with permission from MV Gazette


Better cell phone coverage for up-Island towns appears still a way off, judging by the opposition to a proposed system voiced at a long and arduous meeting Monday night.

Aesthetic, financial and health topped the list of concerns over a pitch from American Tower Corporation, a Boston-based company which won a bid late last year to build a distributed antenna system for the three rural towns. Cell phone coverage up-Island ranges from spotty to nonexistent.

The five-hour meeting was attended by three ATC representatives, selectmen and planning board members from Aquinnah, Chilmark and West Tisbury, and some 40 up-Island residents.

Both Chilmark and Aquinnah voted to continue hearings on whether to amend town bylaws to permit the DAS system. Another meeting is scheduled for May 4.

The relatively low power system uses wireless technology to distribute cell phone signals. The ATC presentation centered on a system of 25 pylons, 18 inches in diameter and approximately 40 feet in height.

David Pierce, DAS director for the company, presented maps of the up-Island area with approximate positioning for the pylons and predicted coverage.

According to the map, the system would provide in-house coverage for the majority of up-Island homes.

An alternative, with back-up batteries capable of powering each carrier for 90 minutes in the event of system failure or blackout, was also presented. The batteries would cost an additional $10,000 to $12,000 per pylon, cautioned Mr. Pierce, who said that any added cost added burden to selling process.

If ATC gains town approval for the project, the company will then attempt to sell the service to up to four cell phone carriers.

Mr. Pierce underscored that ATC would not go ahead with construction until there was guarantee of return.

“If we don’t have carriers we won’t build the network; we require at least one carrier to sign up first. We’re a fiscally conservative company,” said Mr. Pierce.

The salesman also emphasized the financial upside for the towns in their bid.

“There’s a one-time fee of $150,000 for each carrier for you, and then there’s revenue share. It starts at about 20 per cent revenue shared out between the towns,” he said. Chilmark would receive additional revenue of $1,200 a month for leasing space to host the DAS hub at the town landfill on Tabor House Road.

ATC builds cell towers primarily. The Vineyard project would be the company’s first public DAS project.

“DAS system is an expensive option,” he said. “It’s an aesthetic improvement that comes at a price.”

But many at the meeting argued that ATC’s proposed network of pylons represented a major departure from the unobtrusive whip antennas initially discussed.

“For three years we’ve been hearing about telephone poles with a cute thingy on top smaller than my husband’s fishing pole,” said Chilmark librarian Ebba Hierta. “From 2006 until last fall it was these telephone-mounted whip antennas and suddenly that’s very difficult.”

Alex Gamota, a consultant contracted to ATC for the Vineyard job, explained that Nantucket’s system of low visual impact whip antennas depends on third party use of the national grid utility pylons.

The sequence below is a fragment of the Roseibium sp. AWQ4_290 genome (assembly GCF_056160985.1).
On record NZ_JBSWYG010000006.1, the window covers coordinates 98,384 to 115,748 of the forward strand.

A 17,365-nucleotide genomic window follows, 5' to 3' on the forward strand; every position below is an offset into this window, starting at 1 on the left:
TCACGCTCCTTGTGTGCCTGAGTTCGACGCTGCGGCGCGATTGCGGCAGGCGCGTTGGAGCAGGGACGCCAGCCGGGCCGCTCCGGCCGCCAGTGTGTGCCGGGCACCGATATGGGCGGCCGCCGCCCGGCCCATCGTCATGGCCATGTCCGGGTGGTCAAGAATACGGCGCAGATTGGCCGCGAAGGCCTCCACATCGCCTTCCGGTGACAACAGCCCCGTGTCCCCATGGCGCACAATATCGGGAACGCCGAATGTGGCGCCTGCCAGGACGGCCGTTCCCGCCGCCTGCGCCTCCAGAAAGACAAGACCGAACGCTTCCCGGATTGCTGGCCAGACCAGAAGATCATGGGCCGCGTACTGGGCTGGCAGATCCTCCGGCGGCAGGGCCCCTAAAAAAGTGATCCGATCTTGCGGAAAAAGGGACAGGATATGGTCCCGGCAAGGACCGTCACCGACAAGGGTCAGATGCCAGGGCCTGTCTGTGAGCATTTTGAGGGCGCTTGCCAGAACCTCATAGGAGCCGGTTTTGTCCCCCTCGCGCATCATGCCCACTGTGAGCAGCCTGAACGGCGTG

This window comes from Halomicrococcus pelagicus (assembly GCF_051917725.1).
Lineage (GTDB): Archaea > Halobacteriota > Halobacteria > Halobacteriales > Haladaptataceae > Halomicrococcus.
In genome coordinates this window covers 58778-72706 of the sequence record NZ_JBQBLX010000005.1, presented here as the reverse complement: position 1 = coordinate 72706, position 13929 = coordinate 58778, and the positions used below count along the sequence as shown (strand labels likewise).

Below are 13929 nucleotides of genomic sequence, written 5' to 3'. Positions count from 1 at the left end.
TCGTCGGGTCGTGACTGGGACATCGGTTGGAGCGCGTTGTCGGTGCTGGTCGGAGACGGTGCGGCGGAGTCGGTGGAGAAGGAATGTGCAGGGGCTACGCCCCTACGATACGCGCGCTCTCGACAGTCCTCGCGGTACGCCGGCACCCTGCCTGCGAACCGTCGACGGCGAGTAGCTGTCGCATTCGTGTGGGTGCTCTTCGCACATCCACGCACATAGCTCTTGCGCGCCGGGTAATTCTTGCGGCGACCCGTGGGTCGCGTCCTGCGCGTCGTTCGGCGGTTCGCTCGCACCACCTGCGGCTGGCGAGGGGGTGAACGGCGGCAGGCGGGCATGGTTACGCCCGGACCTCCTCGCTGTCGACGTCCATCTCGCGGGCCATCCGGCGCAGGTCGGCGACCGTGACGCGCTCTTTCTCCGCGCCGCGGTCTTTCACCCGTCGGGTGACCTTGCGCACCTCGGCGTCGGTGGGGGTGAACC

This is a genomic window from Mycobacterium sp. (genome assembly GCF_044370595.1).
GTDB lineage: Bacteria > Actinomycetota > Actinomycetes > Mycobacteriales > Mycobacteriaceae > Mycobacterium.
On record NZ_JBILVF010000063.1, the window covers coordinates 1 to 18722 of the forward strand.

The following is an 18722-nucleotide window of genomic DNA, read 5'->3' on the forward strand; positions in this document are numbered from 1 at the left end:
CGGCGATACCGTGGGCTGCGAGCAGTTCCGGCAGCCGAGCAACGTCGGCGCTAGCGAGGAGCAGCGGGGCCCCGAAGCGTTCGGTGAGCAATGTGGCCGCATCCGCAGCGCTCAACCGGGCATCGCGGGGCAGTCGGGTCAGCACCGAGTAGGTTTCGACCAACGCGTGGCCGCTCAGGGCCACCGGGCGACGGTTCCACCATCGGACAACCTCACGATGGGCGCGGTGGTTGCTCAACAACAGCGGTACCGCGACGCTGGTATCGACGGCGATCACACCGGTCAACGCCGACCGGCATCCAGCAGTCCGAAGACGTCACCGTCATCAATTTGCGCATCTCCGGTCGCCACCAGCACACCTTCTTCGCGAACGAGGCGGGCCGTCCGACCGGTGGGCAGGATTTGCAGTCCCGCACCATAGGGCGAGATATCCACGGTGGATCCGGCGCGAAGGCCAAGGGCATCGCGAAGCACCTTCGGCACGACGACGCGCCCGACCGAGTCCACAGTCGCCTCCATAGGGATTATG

So far the Island electricity provider, NStar, has refused to allow use of its network of pylons.

“I encourage you to ask NStar why they don’t allow third party antenna access,” said Mr. Gamota.

At a Tuesday meeting, Chilmark selectmen voted to send a letter to NStar and Verizon requesting use of the pylons.

On Monday at one point, Chilmark planning board member William Meegan ducked out a side door and reappeared with a length of builder’s cardboard piping, 18 inches in diameter.

“This is supposed to be for a beautiful Island,” he said, “why does it have to be this big?”

Mr. Meegan later said he would vote against the bid as it currently stands.

Chilmark planning board chairman Janet Weidner read aloud several letters from residents opposing the bid, including Clarissa Allen, whose farm entrance abuts the site of one proposed pylon.

Mrs. Allen protested the positioning of the pylon on wetlands, and she spoke at the meeting against the principle of providing better cell phone service to satisfy the desires of seasonal residents.

“Yes, they love their cell phones, but they also love the rural character,” she said. “This represents incremental creep.”

The antenna system has been pursued as an alternative to cell phone towers for the past several years.

Cell tower coverage was the subject of a 2005 lawsuit between the town of Aquinnah and Cingular (now AT& T), when the phone company leased the steeple of the Aquinnah baptist church.

The resulting settlement requires Aquinnah to provide AT& T with a suitable alternative in order to block plans for a cell tower at the town landfill.

“If you have an adequate alternative to a cell tower you have no requirement to permit a cell tower,” explained selectman Camille Rose.

She warned that any such company would also have the right to build more than one tower, in order to protect their investment.

“You can’t even discuss health issues,” Ms. Rose said yesterday. “You can’t say it has to be 500 feet from a school. You’re really in a bind. The DAS emissions are miniscule compared to cell towers. It’s not in our nature to not fight Goliaths, but I wish people would realize there’s nothing we can do about it.”